I had this phrase "the person whom I granted freedom" in something I wrote; a friend maintains that it must be "the person to whom I granted freedom."

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    That one is also correct, but it's the relative clause formed from I granted freedom to the person, rather than what you wrote, which is the relative clause formed from I granted the person freedom (i.e, with the dative alternation, but without to, though you could also strand the preposition to at the end, if you wanted to -- it adds nothing in any event). Apr 15, 2014 at 1:15
  • It's General Reference that it "should" be whom here. But some people never use it any more. On the other hand, those who use it at all will almost certainly get it right in this specific context, because of the giveaway preposition to (which they would normally expect to be present). Apr 15, 2014 at 1:15
  • @FumbleFingers - I don't think he's asking about who/whom but about whether it's OK to omit the "to". I agree that one would normally expect "to" to be present.
    – Lynn
    Apr 15, 2014 at 1:49
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    No, whom is allowed, but not required. Who works just as well, "technically". But traditionalists will always say that whom is preferred, which is false. Some prefer it (they do), but many don't bother with it at all. Apr 15, 2014 at 2:45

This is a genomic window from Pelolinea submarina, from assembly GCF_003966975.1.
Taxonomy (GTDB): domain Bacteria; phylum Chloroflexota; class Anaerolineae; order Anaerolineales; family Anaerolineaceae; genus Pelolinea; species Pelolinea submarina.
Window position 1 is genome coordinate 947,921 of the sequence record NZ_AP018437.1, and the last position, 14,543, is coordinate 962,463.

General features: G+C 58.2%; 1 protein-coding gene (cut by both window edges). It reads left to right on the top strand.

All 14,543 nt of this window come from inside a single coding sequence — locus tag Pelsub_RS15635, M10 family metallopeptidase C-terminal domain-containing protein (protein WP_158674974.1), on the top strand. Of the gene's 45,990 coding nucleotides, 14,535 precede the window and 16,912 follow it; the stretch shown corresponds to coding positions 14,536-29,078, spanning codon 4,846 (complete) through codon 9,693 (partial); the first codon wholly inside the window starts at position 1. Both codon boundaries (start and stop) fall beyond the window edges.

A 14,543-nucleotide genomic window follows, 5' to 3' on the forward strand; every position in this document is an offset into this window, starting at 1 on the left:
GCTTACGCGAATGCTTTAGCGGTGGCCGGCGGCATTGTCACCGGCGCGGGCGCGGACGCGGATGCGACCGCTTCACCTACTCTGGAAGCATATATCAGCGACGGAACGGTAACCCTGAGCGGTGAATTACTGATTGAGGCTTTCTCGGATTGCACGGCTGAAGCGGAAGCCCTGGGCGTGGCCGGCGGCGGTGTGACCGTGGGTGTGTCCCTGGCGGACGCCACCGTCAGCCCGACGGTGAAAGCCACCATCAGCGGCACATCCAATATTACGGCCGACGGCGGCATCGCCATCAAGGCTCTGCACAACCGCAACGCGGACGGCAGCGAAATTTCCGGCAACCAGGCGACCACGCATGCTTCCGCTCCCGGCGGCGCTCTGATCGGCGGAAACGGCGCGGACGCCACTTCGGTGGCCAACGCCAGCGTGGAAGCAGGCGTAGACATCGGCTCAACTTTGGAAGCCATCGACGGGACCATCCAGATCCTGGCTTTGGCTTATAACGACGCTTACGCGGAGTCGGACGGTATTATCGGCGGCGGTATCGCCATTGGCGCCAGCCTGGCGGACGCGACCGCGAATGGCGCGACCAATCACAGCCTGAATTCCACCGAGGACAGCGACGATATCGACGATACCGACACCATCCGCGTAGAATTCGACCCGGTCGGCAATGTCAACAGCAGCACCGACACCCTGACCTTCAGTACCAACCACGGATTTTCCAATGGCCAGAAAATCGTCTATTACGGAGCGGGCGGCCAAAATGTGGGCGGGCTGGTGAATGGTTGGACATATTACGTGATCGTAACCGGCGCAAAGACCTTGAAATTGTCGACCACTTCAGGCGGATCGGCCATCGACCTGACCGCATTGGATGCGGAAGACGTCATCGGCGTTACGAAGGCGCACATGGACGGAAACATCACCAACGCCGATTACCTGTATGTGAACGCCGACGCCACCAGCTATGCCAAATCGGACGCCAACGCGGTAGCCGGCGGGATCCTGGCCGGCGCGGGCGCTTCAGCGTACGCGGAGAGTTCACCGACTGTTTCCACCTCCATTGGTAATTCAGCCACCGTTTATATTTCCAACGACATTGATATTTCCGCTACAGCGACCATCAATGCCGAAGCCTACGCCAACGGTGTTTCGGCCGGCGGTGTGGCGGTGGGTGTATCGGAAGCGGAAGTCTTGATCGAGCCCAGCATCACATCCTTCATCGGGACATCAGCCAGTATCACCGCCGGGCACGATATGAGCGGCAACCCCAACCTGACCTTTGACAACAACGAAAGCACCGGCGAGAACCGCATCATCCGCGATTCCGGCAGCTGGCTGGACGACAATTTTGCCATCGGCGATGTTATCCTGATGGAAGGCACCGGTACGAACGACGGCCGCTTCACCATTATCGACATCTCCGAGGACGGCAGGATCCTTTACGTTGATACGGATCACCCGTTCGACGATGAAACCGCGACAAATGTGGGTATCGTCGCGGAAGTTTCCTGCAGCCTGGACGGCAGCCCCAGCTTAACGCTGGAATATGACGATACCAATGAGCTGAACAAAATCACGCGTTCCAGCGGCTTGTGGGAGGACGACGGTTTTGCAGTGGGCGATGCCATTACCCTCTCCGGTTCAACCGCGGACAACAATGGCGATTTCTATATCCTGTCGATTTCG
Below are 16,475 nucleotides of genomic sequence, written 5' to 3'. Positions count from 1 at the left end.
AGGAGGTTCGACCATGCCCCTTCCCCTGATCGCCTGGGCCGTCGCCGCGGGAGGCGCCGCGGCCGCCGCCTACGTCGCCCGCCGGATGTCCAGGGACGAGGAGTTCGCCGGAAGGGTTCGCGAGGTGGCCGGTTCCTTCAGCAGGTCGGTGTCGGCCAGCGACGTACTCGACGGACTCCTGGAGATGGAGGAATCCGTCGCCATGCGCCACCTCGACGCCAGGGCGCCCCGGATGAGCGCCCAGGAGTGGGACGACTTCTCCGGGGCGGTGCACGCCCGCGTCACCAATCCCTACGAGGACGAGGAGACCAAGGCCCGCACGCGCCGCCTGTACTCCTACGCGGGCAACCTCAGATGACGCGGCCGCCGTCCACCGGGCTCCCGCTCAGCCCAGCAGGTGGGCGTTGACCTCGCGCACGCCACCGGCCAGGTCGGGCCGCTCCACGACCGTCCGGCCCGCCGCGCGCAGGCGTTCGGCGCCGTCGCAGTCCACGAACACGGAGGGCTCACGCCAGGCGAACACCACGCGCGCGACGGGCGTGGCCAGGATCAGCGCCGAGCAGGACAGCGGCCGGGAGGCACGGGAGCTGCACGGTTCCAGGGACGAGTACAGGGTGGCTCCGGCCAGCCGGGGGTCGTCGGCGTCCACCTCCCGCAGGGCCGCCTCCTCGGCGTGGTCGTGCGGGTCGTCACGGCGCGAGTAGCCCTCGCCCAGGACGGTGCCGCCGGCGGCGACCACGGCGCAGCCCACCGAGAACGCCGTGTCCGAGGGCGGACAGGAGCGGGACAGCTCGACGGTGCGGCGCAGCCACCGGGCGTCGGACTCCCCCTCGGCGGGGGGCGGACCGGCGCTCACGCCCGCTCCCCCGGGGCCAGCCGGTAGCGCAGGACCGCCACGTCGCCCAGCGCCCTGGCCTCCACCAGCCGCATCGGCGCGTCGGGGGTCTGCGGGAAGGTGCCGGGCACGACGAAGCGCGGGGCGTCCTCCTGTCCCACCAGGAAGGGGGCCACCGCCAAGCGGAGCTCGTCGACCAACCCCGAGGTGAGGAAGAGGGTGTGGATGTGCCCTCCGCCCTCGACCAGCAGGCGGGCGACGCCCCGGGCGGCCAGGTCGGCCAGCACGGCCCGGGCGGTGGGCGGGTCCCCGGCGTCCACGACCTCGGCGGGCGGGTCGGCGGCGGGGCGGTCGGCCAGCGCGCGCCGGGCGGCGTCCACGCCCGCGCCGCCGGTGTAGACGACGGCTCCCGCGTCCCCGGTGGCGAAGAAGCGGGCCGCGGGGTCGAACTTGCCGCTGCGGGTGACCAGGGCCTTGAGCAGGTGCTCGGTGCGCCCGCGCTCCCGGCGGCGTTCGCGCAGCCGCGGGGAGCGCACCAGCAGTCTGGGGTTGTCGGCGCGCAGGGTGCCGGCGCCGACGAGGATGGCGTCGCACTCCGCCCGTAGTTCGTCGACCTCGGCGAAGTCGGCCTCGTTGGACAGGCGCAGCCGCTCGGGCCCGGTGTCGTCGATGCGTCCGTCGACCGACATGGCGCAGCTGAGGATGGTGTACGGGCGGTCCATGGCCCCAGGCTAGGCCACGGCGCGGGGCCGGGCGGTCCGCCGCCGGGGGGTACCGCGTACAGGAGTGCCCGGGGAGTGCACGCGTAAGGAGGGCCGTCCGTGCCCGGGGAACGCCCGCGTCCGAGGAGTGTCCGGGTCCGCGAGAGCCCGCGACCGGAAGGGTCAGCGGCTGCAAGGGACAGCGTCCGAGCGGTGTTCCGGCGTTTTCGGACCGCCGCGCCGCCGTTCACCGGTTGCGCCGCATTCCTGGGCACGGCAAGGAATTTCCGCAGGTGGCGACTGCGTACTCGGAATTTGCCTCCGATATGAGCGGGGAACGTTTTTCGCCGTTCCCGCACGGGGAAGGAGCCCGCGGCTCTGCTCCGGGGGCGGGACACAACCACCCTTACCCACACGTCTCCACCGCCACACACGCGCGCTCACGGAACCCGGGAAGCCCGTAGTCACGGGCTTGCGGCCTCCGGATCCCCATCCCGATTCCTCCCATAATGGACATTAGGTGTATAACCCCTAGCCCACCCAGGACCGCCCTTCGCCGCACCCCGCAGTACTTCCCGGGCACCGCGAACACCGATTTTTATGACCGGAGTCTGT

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    @Lynn,John: I don't use whom very often in general, and in OP's exact context I might not even bother with who either (I'm quite comfortable with just "the person I granted freedom [to]"). But if I'm going to use either who or whom in this type of construction I would usually precede it by to - and if I did that, I would be much more likely to follow it with whom rather than who. My point is that the presence of the preposition calls attention to the fact that it's an object rather than subject. That nudges me into a "correct" usage which I otherwise largely ignore. Apr 15, 2014 at 12:07

1 Answer 1


"The person to whom I granted freedom" seems natural to me. Or "The person whom I freed".

"...whom I granted..." grates on my ear; it sounds as if you are about to give the person to someone else.

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